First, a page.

Why unplanned holidays are fantastic!
Have you ever gone on an unplanned holiday? The question almost seems paradoxical, as most holidays involve some level of planning, but seriously, Bubbles and I, and two of our best nutcase friends, went on a completely unplanned holiday. We knew when we were going and when we were returning, and a rough idea of where we were going! We had a basic route sketched out around France, Germany, Luxembourg en route Belgium, and then back to France for the crossover at Calais.
We didn’t book hotels or read up on anything. If you’re raising an eyebrow over our nonchalance, you’d be happy to know that we had a little hair-raising experience of our own! It all started when we reached Brussels one evening. We thought we could stay somewhere on the outskirts of Brussels where hotels would not be as expensive as in Brussels itself. So, thinking we had the luxury of time, we sauntered around Grand Place, taking a myriad photos and doing a bit of crowd-watching. It’s such a lively place it’s difficult not to be caught up in the moment. Then, we went looking for the little social misfit, you know, the boy who pisses in public: Manneken Pis! Mind you, I don’t know what the fuss is about him and we weren’t really walking all the way to see the statue but he ended up being in our wander-path, so we obliged.
I can’t quite remember the sequence of events, but I think D and I got side-tracked into one of the many chocolate shops. We took turns distracting the shop owner so the other person could gorge on free ‘taster’ chocolates and biscuits dipped in chocolate fondue. Right about the time D was done, I was convinced the lady would be racking up a huge loss that day! 😀 In the meantime, J had an epiphany: we should have Belgian waffles while in Belgium! We went past many stalls and cafes, until one finally got her seal of approval. Unfortunately, it wasn’t the best of waffles and Bubbles had fun taunting her for the rest of our trip about English waffles being better than Belgian waffles!
After all the dilly-dallying, we drove out of Brussels looking for a cheap hotel. We stopped at a few but they were all either full or way above our budget. This is how we stumbled upon Ghent. It was probably close to 10p.m. when we reached Ghent. Its beguilingly quaint appearance fooled us into thinking it’s a cowboy town and that accommodation would be dirt cheap. It was not only expensive, but mostly fully booked. Just as we were about to give up our search and resign to the idea of sleeping in the car, we stumbled upon a monastery-turned-hotel: Monasterium Poortackere Hotel.
Bubbles and D went to investigate. Yes, they did have rooms available. Yes, they were a pricey £90 per night. Pricey by monastery standards, methinks! Another round of contemplating sleeping in the car, then we decided we should stay at the hotel. Room keys and luggage in hand, we gingerly made our way through the dimly lit corridors to our rooms. When we entered our room, I could feel myself both gawking and grimacing at the same time. I hadn’t been prepared to see before me a room so big. It was at least twice the size of normal hotel rooms and about ten times the size of the Pod in New York! The bathroom was bigger than the Pod, I kid you not! The room, decorated in muted colours blended rather tastefully with its antique furniture. So why the grimace, you might ask. It must have been a mix between the dull incandescent light bathing the room with shadows and the creaking of the floor beneath our feet; but the room felt very eerie. So eerie that us girls, who were initially tired and contemplating staying back in the rooms while the boys went to buy something to eat, decided there was no way we were staying alone, or even with each other as company!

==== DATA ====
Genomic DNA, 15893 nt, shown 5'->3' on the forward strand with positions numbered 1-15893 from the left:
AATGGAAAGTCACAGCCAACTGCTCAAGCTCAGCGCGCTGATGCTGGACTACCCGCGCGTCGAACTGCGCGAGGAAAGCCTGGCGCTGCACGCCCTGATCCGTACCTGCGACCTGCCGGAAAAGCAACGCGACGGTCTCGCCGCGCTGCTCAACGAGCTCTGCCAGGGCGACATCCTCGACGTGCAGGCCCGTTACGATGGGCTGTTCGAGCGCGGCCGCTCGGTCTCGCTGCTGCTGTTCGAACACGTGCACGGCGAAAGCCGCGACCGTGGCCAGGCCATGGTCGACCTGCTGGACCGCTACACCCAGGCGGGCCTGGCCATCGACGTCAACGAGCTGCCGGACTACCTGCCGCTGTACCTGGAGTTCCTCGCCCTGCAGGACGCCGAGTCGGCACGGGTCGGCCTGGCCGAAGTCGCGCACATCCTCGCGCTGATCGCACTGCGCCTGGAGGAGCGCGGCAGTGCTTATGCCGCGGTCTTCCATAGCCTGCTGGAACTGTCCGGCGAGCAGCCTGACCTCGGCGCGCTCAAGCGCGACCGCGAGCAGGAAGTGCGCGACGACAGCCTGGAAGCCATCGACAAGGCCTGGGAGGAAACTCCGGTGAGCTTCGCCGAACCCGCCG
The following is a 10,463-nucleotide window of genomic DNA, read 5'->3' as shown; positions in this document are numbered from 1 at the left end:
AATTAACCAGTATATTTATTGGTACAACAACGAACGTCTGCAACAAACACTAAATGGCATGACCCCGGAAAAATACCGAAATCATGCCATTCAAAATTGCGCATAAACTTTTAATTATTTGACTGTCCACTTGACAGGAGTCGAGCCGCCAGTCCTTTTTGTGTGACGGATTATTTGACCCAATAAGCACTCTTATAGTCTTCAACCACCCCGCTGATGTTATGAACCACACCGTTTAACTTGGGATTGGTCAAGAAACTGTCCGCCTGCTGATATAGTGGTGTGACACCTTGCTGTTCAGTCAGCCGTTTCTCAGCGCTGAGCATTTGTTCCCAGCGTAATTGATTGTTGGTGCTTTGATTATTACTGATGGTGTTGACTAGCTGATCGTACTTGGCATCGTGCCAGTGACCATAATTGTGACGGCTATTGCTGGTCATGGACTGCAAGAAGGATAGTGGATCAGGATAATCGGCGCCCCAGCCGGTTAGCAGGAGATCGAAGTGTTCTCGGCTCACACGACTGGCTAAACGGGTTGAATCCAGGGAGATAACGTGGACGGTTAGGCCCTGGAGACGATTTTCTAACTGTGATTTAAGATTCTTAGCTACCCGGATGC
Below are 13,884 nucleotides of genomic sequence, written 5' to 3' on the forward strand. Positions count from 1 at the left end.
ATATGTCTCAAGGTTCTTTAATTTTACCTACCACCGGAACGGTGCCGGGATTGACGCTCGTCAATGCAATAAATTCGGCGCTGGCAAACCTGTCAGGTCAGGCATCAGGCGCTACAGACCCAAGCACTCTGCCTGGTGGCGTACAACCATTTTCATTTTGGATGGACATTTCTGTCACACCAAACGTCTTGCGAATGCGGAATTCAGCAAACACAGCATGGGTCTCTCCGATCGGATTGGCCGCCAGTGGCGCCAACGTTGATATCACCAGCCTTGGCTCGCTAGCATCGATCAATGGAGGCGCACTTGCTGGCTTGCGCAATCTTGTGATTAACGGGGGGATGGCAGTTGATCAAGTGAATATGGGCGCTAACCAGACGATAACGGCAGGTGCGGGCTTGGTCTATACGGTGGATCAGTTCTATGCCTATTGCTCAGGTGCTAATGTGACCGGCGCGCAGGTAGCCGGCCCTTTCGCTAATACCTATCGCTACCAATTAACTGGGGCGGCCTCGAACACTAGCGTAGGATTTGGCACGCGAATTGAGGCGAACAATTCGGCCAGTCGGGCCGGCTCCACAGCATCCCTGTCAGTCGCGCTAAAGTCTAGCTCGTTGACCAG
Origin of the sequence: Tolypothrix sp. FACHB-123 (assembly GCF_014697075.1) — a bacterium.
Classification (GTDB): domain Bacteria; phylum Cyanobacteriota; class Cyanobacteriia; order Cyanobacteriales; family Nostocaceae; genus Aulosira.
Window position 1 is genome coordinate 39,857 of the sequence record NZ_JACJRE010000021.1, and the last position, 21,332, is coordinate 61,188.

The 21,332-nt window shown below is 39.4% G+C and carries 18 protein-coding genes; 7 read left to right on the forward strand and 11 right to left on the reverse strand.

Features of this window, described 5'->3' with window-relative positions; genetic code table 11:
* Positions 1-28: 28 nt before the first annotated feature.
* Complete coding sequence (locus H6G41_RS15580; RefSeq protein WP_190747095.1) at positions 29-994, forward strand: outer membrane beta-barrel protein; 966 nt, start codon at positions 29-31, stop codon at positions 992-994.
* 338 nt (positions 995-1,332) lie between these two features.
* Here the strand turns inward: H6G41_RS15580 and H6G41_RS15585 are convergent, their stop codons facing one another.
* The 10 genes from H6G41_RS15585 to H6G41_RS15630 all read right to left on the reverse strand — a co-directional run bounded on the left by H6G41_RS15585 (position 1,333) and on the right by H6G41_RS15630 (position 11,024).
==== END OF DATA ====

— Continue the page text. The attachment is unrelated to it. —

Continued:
So, out we went for dinner. After cups of pot noodles later (it was nearly 12 midnight and only the local ‘Spar’ was open), we decided to call it a night. I was so scared of the room that I wondered how I was going to fall asleep. Add the worry of what might find me in my dreams…or that I might need the bathroom in the middle of the night, I was sceptical of catching a few winks that night! This was without a doubt the scariest room I had slept in! Okay, I once stayed in a hotel in Melaka that was rumoured to be haunted, didn’t experience anything overnight, but in the morning I woke up to sounds of furniture being dragged across the room above ours for hours. But who’s scared of the daytime ghost? Anyway, I somehow managed to sleep and it was a real good sleep! I couldn’t even remember having any dreams!
The next morning, we found out D and J had an equally good sleep. So much for the fear of ghosts! Bubbles, emboldened by daylight (I’m sure), said “what did you think was going to happen last night? This is a monastery – there aren’t any ghosts here!” Yes, Bubbles, but what if exorcisms had been carried out here many moons ago and the released spirits had remained in those rooms?! Or what if the spirit of dead nuns roamed the rooms by night? *shivers*
Anyway, why do I think unplanned holidays are fantastic? It’s probably because anticipation is sometimes better than realisation and as much as we think we want certainty in our lives, its the unknown that fuels us. To take the words of Robert Luis Stevenson in the literal sense, “Little do ye know your own blessedness, for to travel hopefully is a better thing than to arrive…”